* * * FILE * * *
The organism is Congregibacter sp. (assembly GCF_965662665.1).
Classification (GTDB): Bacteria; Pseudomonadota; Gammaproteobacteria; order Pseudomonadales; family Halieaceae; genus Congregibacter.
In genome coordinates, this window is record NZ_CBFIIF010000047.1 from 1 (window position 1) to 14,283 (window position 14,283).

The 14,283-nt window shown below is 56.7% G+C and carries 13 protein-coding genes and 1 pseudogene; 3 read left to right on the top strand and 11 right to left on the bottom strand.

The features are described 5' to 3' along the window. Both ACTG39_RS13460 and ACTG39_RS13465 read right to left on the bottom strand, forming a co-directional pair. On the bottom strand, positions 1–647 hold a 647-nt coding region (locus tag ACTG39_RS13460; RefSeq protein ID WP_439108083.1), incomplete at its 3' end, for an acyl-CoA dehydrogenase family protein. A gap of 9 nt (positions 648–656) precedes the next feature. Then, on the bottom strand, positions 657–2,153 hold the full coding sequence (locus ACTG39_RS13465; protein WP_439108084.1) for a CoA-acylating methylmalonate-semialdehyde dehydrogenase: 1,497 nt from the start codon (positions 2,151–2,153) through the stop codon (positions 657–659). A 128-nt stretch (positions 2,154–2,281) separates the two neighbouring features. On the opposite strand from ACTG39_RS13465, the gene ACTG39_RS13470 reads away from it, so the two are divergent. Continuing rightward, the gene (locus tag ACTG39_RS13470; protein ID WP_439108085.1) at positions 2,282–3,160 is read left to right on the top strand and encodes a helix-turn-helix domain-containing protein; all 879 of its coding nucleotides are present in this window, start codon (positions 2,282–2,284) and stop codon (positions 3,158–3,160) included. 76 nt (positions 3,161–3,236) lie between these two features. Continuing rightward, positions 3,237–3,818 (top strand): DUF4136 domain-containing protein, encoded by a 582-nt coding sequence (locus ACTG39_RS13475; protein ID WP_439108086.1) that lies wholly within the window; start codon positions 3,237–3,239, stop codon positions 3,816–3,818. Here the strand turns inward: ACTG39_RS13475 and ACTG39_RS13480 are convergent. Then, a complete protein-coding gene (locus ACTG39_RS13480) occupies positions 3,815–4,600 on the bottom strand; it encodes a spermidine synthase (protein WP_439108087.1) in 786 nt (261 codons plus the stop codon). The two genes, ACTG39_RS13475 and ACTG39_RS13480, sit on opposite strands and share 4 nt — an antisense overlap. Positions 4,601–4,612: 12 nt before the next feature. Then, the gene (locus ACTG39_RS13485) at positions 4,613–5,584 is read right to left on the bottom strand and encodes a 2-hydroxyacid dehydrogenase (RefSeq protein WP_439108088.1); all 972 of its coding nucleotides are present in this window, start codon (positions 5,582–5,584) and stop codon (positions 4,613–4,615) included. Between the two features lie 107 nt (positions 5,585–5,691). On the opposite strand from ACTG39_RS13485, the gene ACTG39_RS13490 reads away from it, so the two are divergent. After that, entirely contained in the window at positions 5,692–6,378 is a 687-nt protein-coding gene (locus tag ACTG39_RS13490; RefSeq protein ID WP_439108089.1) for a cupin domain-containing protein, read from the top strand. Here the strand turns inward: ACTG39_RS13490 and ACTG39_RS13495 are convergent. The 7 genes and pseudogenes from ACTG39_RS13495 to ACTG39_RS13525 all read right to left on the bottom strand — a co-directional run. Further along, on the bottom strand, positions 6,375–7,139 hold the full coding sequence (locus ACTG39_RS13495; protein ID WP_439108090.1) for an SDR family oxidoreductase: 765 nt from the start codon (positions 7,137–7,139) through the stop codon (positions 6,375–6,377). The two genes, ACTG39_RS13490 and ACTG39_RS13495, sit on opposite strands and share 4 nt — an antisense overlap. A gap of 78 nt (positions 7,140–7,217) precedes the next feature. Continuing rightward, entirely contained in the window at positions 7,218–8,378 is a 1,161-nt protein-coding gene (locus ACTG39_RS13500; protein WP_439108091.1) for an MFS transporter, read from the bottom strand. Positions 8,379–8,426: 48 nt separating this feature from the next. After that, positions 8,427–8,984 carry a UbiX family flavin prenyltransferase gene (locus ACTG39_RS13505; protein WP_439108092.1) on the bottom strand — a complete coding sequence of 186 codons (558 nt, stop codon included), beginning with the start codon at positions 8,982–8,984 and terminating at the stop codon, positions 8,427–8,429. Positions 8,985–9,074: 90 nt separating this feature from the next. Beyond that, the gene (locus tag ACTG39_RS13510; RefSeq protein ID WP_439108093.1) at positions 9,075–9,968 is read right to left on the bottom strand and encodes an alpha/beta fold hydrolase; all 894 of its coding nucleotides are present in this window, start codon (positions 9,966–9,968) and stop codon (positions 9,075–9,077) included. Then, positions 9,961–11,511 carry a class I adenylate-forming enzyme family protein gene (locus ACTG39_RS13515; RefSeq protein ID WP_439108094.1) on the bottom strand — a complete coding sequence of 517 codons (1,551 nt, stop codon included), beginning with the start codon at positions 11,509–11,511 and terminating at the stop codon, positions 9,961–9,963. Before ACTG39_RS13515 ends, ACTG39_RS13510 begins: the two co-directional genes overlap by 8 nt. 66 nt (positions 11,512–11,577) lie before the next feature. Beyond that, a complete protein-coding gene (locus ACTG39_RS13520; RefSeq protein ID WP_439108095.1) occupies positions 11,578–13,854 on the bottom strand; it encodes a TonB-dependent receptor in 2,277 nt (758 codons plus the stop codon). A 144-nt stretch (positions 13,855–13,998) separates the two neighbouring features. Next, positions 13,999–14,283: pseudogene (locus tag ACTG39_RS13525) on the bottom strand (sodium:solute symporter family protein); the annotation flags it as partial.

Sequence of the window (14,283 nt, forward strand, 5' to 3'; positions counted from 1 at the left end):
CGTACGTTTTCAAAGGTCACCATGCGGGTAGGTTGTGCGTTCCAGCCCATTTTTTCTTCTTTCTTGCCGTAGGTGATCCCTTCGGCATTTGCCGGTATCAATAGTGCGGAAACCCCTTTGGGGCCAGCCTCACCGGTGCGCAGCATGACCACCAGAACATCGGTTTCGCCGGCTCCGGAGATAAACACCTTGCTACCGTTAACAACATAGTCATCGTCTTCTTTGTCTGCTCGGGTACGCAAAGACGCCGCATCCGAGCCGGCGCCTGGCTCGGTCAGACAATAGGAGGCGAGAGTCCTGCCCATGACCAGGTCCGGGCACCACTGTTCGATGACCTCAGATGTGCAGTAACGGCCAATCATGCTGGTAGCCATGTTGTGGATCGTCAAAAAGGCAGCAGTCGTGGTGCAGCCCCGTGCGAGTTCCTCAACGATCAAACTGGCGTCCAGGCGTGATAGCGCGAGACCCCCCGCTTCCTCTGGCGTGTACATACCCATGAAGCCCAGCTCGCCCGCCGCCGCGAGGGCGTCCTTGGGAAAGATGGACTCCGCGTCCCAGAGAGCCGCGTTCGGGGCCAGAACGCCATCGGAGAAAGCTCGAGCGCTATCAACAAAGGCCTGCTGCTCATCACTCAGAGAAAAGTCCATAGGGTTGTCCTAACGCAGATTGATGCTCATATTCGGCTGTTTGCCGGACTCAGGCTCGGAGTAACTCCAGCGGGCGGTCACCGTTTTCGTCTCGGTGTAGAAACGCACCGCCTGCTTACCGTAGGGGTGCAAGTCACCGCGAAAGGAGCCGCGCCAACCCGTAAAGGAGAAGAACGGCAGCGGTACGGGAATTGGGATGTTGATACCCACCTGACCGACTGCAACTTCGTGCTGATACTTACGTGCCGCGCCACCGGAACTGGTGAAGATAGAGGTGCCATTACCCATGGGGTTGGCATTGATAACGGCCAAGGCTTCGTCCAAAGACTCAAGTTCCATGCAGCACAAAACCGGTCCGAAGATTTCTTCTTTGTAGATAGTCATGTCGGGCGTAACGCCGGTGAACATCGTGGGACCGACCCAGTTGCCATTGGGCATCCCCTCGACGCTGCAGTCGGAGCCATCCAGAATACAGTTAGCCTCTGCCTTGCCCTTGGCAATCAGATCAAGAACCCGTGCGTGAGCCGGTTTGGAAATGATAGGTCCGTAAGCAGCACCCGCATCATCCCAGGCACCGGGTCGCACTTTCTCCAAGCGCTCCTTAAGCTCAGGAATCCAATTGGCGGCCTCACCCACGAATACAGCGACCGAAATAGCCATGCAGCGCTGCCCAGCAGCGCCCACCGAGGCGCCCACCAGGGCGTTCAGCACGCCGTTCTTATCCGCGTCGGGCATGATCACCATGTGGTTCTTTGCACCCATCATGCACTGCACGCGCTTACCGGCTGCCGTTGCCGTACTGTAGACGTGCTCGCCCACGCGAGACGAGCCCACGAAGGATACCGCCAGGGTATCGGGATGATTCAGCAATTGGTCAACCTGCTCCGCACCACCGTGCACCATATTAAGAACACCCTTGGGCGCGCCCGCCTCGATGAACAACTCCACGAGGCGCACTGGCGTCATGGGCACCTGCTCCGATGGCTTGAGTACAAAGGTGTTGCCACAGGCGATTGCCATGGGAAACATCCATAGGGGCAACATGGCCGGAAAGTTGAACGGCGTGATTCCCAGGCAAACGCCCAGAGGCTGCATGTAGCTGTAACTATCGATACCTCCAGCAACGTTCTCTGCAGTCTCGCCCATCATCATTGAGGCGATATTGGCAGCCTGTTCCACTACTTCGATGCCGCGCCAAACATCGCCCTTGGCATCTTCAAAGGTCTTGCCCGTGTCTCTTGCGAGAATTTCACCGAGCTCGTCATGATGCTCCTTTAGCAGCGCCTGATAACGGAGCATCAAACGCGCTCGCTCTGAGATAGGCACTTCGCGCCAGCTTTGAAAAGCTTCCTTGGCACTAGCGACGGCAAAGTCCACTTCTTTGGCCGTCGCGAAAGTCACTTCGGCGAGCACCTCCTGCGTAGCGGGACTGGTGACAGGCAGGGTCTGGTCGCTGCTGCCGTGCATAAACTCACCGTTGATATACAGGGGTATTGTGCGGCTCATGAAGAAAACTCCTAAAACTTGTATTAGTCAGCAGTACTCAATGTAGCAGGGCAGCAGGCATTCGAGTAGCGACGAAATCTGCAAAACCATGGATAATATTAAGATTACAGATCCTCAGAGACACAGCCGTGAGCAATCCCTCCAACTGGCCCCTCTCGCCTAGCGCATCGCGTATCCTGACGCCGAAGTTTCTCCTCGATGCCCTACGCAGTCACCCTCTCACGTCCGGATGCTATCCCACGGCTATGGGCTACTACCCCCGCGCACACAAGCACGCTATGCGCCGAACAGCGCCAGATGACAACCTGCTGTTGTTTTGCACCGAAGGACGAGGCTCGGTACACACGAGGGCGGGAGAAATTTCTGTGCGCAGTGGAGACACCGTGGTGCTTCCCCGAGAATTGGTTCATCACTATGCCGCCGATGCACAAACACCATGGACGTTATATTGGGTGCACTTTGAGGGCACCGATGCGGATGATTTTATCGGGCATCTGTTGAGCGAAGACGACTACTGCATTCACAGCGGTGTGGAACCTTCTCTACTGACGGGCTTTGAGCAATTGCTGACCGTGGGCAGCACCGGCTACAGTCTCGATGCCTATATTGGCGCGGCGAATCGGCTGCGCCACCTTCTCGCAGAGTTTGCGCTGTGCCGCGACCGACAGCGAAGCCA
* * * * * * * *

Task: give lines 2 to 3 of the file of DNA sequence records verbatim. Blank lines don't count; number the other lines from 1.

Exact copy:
Classification (GTDB): Bacteria; Pseudomonadota; Gammaproteobacteria; order Pseudomonadales; family Halieaceae; genus Congregibacter.
In genome coordinates, this window is record NZ_CBFIIF010000047.1 from 1 (window position 1) to 14,283 (window position 14,283).